Governing migration, producing mobility: rejected asylum seekers from Afghanistan and the European asylum system
Halvar Andreassen Kjærre (University of Bergen)
Paper short abstract:
Drawing on recent fieldwork among rejected asylum seekers from Afghanistan throughout Europe, this paper delineates how institutions of migration control takes part in generating a new class of mobile subjects and how these institutions contributes to their mobile existence rather than limiting it.
Paper long abstract:
In Northern Europe bilateral return agreements and deportation programs are currently the main instruments evoked to deal with the unwanted presence of irregular migrants who do not return voluntarily. Still, as I will argue in this paper, such restrictive measures seldom reduce migrant mobility. In many ways they are rather producing it. For the Afghani migrants I follow in my research, deportation and detention is often a calculated risk and a part of their mobile lives. In their search for liveable lives for themselves or their families, many Afghani migrants continue to crisscross the Schengen borders despite their illegalized existence. They draw on contextual networks that are generated by the "asylum system" itself combined with sociocultural notions of hospitality and the normative plights to help and get help by others. The aspirations and rumours that permeate the institutions they inhabit becomes a main principle of navigation. While some migrants are subsequently deported to Afghanistan. Others are deported to Southern Europe (mainly Italy) where many are given a permission to stay but few prospects for integration and income. Being deported to these countries seldom marks the end of their journeys. Drawing on recent fieldwork among Afghani migrants throughout Europe this paper delineates how the institutions of asylum and migration control takes part in generating a new class of mobile subjects, how these institutions contribute to their mobile existence, and how this illegalized mobility, in turn, becomes a way of human existence itself.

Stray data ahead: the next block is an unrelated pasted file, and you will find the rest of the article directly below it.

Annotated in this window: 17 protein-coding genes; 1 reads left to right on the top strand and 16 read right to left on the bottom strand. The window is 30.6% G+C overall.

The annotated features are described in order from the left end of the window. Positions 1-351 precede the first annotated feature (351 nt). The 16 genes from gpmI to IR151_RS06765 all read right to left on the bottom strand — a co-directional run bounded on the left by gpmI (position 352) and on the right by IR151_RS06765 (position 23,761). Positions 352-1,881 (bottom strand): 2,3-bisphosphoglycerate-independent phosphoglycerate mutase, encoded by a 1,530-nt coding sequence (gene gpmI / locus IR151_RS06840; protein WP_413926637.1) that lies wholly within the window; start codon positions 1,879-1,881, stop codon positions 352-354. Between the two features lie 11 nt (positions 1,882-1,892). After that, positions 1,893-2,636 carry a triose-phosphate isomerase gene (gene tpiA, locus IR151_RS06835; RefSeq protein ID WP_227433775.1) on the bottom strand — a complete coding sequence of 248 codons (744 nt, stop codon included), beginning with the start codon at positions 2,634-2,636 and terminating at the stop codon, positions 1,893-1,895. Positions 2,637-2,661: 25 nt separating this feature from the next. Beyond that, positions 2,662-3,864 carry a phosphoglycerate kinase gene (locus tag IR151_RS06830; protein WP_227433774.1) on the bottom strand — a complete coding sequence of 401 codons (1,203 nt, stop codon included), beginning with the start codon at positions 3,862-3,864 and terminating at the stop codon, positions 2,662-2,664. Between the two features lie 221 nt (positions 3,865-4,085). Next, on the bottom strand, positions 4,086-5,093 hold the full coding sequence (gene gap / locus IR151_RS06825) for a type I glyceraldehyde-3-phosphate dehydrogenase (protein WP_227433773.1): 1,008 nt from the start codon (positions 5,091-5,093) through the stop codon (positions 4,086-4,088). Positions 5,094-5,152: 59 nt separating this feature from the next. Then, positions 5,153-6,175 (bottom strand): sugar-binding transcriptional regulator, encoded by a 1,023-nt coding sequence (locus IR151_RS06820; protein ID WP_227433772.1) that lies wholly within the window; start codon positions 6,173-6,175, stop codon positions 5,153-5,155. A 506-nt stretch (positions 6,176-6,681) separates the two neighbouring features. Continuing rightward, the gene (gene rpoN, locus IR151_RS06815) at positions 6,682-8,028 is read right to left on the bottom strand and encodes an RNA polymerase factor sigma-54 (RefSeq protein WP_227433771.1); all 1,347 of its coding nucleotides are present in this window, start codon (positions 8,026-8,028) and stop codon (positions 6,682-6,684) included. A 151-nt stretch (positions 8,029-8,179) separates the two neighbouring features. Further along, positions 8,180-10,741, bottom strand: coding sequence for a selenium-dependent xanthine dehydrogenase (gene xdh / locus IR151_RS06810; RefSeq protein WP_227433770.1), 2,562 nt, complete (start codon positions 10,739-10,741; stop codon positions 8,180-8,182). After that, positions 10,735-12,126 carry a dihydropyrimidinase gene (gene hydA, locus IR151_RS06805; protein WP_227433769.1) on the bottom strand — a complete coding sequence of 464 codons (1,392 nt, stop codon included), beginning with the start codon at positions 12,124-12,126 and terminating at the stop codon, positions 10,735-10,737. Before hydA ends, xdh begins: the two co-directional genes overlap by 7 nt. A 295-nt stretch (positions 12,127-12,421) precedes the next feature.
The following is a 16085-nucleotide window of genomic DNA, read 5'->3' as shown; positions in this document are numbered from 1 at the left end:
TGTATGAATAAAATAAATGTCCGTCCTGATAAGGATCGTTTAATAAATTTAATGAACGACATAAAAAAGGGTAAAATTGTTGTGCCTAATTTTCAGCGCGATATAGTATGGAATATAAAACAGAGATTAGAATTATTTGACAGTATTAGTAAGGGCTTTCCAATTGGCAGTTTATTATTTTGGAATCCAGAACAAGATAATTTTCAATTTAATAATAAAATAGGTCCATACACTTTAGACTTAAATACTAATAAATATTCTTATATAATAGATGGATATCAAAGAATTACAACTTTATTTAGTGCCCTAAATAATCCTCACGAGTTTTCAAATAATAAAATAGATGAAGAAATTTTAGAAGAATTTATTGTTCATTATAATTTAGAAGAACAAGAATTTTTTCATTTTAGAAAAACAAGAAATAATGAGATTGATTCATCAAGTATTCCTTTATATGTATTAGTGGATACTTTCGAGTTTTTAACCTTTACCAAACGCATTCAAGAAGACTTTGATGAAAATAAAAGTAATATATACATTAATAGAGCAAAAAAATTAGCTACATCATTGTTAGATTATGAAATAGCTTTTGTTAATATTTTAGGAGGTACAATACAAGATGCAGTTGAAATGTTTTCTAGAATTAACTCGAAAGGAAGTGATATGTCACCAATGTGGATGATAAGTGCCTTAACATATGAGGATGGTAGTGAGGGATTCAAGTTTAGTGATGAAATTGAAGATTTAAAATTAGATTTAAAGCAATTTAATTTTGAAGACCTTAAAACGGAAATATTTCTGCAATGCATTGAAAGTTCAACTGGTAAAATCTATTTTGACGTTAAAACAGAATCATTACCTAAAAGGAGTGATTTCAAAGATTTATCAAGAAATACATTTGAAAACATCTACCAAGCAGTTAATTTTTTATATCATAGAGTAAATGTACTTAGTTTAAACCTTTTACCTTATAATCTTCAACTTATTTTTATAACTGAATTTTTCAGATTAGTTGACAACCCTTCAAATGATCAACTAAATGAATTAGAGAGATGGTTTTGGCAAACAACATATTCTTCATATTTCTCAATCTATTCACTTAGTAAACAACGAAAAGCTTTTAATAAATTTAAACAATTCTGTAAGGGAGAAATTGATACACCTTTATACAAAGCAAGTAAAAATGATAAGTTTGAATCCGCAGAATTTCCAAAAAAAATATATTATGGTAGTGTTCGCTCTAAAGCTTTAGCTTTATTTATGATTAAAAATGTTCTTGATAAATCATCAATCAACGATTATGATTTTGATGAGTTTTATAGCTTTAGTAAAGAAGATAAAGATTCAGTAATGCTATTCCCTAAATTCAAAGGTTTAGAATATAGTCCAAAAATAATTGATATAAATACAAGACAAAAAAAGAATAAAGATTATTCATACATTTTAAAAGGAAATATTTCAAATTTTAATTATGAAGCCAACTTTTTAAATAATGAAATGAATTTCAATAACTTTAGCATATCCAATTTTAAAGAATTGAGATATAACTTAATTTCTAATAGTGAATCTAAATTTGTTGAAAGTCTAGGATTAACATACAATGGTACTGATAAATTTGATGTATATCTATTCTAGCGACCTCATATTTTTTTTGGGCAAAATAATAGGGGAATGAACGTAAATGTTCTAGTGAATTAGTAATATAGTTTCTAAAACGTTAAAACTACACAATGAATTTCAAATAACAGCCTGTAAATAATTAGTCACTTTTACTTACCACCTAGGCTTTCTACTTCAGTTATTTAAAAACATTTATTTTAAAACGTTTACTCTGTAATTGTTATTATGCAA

Navigating migration and asylum regimes